Home > Artists > Lawrence Zazzo


Highlights this season include Orfeo ed Euridice with the Den Norske Opera under Rinaldo Alessandrini, Vivaldi’s Orlando furioso, Ruggiero for the Oper Frankfurt and Amadigi with the kammerorchesterbasel in Halle, Versaille and Basel. In concert, highlights include Messiah with the Bilbao Symphony Orchestra under Robert Howarth, and again with the Toronto Symphony Orchestra under Christopher Warren-Green, St Matthew Passion with Soli Deo Gloria under John Nelson and a recital at the Wigmore Hall to include a new commission from Iain Bell.

Recent roles have included Giulio Cesare for both Opéra national de Paris under Emmanuelle Haïm and also in Michael Keegan Dolan’s new production for English National Opera under Christian Curnyn, Alessandro at Karlsruhe Handelfestspiele and Goffredo (Rinaldo) under Ivor Bolton for Opernhaus Zürich.

The short biography displayed on this page is for information only. For concert programmes and promotional materials please use the downloadable versions.


"A voice with extraordinary versatility... Zazzo's commitment and charismatic vocal presence draw the listener back in to confront and experience the songs anew." (Guy Dammann, The Guardian, June 2014)

"Lawrence Zazzo's Ottone, sung with beguiling tonal beauty, was a joy throughout." (Beaune Festival International D'Opera Baroque/Agrippina - Opera Magazine, November 2012)

"Lawrence Zazzo is one of those rare countertenor voices capable of vivid colouring and strong projection, and his singing of the title role is positively fruity in its richness." (The Telegraph, October 2012)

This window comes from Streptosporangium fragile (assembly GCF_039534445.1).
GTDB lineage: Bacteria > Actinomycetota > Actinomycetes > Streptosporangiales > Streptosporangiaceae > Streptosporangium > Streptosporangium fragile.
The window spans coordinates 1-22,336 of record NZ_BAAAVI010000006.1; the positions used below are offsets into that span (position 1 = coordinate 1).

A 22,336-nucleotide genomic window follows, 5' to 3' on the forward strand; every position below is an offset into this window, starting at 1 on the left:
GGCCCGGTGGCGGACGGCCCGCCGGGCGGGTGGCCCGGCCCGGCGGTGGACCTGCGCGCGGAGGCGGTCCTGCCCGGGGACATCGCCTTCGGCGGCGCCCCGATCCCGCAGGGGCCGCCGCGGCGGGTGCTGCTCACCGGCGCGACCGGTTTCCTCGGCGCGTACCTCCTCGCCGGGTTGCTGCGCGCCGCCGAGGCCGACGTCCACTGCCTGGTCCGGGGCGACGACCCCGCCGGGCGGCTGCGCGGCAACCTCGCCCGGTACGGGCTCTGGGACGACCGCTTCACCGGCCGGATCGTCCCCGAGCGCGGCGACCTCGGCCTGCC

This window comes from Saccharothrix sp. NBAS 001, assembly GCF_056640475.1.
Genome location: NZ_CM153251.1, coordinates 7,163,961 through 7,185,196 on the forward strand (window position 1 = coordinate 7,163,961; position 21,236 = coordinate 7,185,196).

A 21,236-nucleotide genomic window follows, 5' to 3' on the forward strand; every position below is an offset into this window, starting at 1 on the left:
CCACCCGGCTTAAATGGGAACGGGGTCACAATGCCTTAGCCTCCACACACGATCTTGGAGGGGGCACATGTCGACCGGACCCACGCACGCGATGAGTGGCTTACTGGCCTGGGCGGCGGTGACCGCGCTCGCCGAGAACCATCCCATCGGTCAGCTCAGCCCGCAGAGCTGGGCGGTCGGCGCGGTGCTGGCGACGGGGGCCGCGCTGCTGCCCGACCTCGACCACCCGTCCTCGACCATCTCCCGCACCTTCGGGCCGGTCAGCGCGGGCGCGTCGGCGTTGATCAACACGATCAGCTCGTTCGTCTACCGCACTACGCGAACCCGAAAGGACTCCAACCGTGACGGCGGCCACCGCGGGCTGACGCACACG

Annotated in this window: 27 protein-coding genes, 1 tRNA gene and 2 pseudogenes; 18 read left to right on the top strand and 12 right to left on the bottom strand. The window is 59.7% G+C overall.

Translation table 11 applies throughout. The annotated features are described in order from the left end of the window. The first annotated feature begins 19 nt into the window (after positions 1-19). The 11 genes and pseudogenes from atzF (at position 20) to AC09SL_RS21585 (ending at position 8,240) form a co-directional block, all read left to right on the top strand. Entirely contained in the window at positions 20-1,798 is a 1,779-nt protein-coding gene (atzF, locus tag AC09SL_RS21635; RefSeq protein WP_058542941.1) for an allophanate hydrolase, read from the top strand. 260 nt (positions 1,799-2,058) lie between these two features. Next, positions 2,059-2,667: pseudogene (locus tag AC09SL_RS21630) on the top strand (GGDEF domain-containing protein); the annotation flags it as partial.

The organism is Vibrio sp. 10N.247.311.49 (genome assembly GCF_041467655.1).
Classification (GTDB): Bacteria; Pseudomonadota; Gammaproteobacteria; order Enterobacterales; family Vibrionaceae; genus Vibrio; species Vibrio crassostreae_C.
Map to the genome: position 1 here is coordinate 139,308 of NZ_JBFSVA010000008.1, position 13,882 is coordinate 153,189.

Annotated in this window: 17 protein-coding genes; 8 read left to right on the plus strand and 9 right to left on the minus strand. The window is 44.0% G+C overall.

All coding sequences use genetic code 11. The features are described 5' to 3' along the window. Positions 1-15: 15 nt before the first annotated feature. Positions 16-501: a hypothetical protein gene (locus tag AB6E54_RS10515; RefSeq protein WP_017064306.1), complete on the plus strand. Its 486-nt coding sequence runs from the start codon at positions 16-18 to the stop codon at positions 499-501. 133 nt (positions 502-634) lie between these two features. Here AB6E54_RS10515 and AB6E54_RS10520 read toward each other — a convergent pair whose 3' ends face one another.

"Keegan-Dolan’s approach allows the singers to concentrate on delivering those fiendish arias. In particular the countertenor Lawrence Zazzo hurls out the title role with terrific swagger." (The Times, October 2012)

"If Andreas Scholl is the Rolls-Royce of countertenors, then Zazzo is the Maserati. Not that he races through everything he sings — though he can certainly accelerate when given the chance, and do some fancy turns. But he’s an open-top virtuoso of a singer with, as we used to say, a tiger in his tank. Match him with some of the earliest opera written by the teenage Mozart and you’re witnessing two miracles in one." (The Times, September 2011)

“Anna Bonitatibus's limpidly sung Sifare and Lawrence Zazzo's permanently infuriated Farnace were the vocal stars of the enterprise... This Mitridate was the festival's surprise hit and a perfect use of the Prinzregententheater for gourmet operatic pleasure.” (Mitridate, re di Ponte – Bayerische Staatsoper – Opera Magazine, October 2011) 

“Zazzo and Noiri thrive in this madhouse of a recital, their respective instruments as well adapted to bringing out the subtleties and ambiguities inherent in a de la Mere, Auden or MacNeice poem as in the discords that infect the melodiousness of Dowland and Burgon alike. Lunarcy it may be, ‘though this be madness, yet there is method in’t.'" (International Record Review, September 2011)

"But the star "international" turns come from Lawrence Zazzo (Radamisto) and Christine Rice (Xenobia), dramatically and musically a really telling alliance of male and female altos. Rice's luscious aria with aching oboe obbligato "When will cruel fortune free my heart" was a highlight as were Zazzo's great laments. "Soul and Shadow" was soulful and searching, his opulent and beautiful countertenor at the service of heartfelt musicality. Very special." (The Independent, October 2010)

"Lawrence Zazzo sings the title role with such beauty, all the while acting like an Oscar winner, that he deserves to be known as the king of countertenors." (Financial Times, October 2010)

"Best of all was the American countertenor Lawrence Zazzo in the title role, which must originally have been written with a castrato in mind. In Handel's day, the castrati were the true stars of the opera – a stardom for which I suppose they considered their sacrifice worthwhile – but hearing the surgically unmodified Zazzo reaching the same notes in a powerful, clear and totally natural-sounding high voice is surely just as gripping as anything the 18th century could offer." (The Daily Express, October 2010)